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A map showing Indonesia and Western New Guinea.

Act of Free Choice (Indonesian: Penentuan Pendapat Rakyat, PEPERA) was the title of an Indonesian military presentation in 1969 to establish an Indonesian claim that the Melanesian population of Western New Guinea had chosen Indonesian rule and rejected independence. General Sarwo Edhi Wibowo had approximately 1025 Melanesian men selected as the Western New Guinea representatives.

Although United Nations General Assembly Resolution 2504 did acknowledge that an event called Act of Free Choice took place, neither the General Assembly nor International Court of Justice gave their opinion about the event, nor did they claim the Act to have been any form of self determination.

International demands for the United Nations to resume its decolonization obligation for Western New Guinea increased after the publication of United States Department of State telegrams from 1968 and 1969 confirming US knowledge of the Indonesian military efforts to prevent a referendum or plebiscite by requiring the Act of Free Choice be conducted as a military version of Penentuan Pendapat Rakyat. Although the United Nations representative Ambassador Fernando Ortiz-Sanz was unable to get Indonesia to allow a "one-man, one-vote" within the territory, the Indonesian authorities declared that there was a unanimous vote against independence.

However, participants and other observers question the conduct and legitimacy of the process. They contend that the Indonesian process violated terms of the New York Agreement such as Article 18 which stated "The eligibility of all adults, male and female, not foreign nationals to participate in the act of self-determination to be carried out in accordance with international practice", and did not allow people to vote in their own plebiscite. Men who were selected for the vote subsequently testified that they had been blackmailed into voting against independence with threats of violence against their families and communities. Although Indonesia denies these allegations, recently released United States government correspondence indicates that the pro-Indonesian outcome was effectively agreed in advance between Indonesia and the U.S. [1]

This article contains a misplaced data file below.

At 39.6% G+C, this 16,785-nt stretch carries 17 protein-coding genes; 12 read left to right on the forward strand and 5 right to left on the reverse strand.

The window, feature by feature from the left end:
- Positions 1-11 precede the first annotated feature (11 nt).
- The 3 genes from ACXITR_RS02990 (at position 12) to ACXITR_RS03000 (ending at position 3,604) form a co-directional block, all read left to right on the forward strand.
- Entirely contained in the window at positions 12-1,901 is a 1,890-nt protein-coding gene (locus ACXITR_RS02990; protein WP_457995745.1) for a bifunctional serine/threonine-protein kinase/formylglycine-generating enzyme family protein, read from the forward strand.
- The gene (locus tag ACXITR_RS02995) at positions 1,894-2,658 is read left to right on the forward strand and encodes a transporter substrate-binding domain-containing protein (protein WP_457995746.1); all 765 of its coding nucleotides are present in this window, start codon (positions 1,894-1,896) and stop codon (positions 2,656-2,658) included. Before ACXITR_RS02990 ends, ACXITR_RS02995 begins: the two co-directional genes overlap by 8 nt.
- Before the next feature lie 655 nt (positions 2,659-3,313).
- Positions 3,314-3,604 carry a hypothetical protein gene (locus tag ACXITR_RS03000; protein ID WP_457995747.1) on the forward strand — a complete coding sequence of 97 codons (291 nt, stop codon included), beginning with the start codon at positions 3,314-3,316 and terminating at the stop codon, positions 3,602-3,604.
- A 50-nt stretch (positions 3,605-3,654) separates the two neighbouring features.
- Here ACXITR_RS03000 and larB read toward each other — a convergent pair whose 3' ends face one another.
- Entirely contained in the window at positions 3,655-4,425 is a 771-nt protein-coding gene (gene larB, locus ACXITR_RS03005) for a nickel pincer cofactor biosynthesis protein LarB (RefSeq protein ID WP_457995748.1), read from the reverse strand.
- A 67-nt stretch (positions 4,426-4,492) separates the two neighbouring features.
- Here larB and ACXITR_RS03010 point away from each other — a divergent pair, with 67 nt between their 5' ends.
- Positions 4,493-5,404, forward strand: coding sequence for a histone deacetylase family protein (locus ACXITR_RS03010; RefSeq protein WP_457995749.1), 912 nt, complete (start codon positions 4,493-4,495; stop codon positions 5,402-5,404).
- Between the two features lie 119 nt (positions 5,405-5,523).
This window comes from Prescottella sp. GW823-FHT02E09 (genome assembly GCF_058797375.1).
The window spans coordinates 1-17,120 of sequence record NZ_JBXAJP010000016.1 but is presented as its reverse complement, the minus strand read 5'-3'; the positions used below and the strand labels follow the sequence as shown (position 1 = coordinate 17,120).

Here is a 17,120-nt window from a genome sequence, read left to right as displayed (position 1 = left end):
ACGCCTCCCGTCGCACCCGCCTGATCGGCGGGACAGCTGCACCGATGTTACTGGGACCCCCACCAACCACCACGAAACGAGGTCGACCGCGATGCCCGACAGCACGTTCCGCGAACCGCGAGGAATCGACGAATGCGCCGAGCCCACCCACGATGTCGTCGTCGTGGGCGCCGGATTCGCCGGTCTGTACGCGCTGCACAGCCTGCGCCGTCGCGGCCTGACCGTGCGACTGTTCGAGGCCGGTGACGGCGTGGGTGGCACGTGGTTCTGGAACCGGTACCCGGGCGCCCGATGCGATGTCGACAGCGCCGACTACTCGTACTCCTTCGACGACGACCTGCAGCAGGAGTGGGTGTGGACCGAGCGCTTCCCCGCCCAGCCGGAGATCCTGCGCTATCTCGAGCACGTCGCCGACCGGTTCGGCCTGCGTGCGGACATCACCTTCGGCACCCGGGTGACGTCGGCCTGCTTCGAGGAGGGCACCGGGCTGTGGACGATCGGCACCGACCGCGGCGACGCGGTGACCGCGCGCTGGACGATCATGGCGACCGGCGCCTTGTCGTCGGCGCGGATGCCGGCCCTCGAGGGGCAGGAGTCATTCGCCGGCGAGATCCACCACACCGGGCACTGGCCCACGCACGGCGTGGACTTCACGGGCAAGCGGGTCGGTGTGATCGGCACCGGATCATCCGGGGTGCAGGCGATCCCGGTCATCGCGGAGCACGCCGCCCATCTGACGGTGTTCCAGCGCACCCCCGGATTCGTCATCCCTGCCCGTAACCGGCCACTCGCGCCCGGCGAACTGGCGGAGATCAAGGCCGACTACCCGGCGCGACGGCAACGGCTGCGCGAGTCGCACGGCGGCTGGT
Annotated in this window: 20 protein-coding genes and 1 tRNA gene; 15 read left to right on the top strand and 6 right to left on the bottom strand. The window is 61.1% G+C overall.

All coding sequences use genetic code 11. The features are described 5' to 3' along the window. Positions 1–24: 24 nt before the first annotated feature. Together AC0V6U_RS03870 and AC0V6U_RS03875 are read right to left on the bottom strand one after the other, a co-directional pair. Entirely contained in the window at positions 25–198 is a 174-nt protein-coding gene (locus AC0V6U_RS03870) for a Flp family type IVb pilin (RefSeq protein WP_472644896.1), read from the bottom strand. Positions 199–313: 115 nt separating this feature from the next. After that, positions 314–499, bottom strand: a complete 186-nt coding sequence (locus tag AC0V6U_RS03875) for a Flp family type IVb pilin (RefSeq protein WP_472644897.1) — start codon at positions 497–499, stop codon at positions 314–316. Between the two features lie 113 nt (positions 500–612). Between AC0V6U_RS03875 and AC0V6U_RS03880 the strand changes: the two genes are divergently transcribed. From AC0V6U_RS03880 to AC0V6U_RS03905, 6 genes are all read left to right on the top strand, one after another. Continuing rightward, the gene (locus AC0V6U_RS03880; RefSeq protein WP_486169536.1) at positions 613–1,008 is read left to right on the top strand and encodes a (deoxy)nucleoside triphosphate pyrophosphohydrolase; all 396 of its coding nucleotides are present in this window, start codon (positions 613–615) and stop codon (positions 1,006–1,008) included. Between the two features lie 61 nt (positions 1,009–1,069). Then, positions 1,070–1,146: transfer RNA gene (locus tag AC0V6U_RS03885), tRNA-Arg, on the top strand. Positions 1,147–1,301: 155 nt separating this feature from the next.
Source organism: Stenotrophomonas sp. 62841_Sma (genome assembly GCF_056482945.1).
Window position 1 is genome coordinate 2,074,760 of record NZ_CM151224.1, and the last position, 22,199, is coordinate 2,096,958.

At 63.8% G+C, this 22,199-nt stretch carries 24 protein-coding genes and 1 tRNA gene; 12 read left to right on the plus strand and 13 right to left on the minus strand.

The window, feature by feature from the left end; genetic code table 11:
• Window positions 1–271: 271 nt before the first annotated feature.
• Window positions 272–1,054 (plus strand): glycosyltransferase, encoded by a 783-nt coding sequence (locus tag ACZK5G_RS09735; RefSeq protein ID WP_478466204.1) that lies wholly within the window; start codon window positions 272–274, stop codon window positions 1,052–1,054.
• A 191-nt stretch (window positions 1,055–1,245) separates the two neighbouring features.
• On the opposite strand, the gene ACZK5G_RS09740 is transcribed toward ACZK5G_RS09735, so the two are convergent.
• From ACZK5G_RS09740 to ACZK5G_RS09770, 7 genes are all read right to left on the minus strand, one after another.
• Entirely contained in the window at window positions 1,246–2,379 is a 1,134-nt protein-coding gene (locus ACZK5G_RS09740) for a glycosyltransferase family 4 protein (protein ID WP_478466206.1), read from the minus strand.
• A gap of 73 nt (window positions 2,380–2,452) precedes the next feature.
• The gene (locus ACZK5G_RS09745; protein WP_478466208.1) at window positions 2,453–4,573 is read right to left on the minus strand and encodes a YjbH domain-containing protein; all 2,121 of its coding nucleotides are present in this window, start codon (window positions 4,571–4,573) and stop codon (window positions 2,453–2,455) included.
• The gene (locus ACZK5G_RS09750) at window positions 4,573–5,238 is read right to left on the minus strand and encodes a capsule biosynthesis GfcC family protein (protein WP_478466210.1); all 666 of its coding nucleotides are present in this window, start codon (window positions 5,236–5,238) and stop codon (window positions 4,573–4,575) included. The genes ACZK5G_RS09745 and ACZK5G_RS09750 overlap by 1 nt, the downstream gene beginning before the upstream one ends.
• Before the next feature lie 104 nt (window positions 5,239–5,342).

Under Article 17 of the New York Agreement, the plebiscite was not to occur until one year after the arrival of U.N. representative Fernando Ortiz-Sanz in the territory on 22 August 1968. However after NASA announced the Apollo 11 flight schedule to land on the Moon for July, Indonesia proposed the plebiscite be conducted six weeks early during July 1969. Later, journalist Hugh Lunn would testify that Reuters repeatedly told its correspondents not to attend west Papua during the plebiscite.

Though the United Nations took note of the results; there has been continued calls for the United Nations to conduct its own referendum in accord with the original New York Agreement. Those calling for a vote, have also pointed to the 30 year license which Indonesia sold to the Freeport-McMoRan company for Papuan mining rights in 1967, and to the Indonesian military's response to the East Timor referendum, as support for discrediting the 1969 Act of Free Choice. The Indonesian Government position is that the United Nations noting of the results validates the conduct and results.


The referendum and its conduct had been specified in the New York Agreement; Article 17 of which in part says:

"Indonesia will invite the Secretary-General to appoint a Representative who" .. "will carry out Secretary-General's responsibilities to advise, assist, and participate in arrangements which are the responsibility of Indonesia for the act of free choice. The Secretary-General will, at the proper time, appoint the United Nations Representative in order that he and his staff may assume their duties in the territory one year prior to the self-determination." .. "The United Nations Representative and his staff will have the same freedom of movement as provided for the personnel referred to in Article XVI".

The agreement continues with Article 18:

Article XVIII
Indonesia will make arrangements, with the assistance and participation of the United Nations Representative and his staff, to give the people of the territory, the opportunity to exercise freedom of choice. Such arrangements will include:
a. Consultation (musyawarah) with the representative councils on procedures and methods to be followed for ascertaining the freely expressed will of the population.
b. The determination of the actual date of the exercise of free choice within the period established by the present Agreement.
c. Formulations of the questions in such a way as to permit the inhabitants to decide (a) whether they wish to remain with Indonesia; or (b) whether they wish to sever ties with Indonesia.
d. The eligibility of all adults, male and female, not foreign nationals to participate in the act of self-determination to be carried out in accordance with international practice, who are resident at the time of the signing of the present Agreement, including those residents who departed after 1945 and who returned to the territory to resume residence after the termination of the Netherlands administration.

See also

References

  • The United Nations and the Indonesian Takeover of West Papua, 1962-1969: Anatomy of a Betrayal by John Saltford (2002) ISBN 0-415-40625-0 (pdf 3.4 MB)
  • Drooglever, Pieter J.: Een Daad van Vrije Keuze: De Papoea's van Westelijke Nieuw-Guinea en de grenzen van het zelfbeschikkingsrecht. Verlag Boom, Amsterdam, 2005. ISBN 90-8506-178-4 (Summary)

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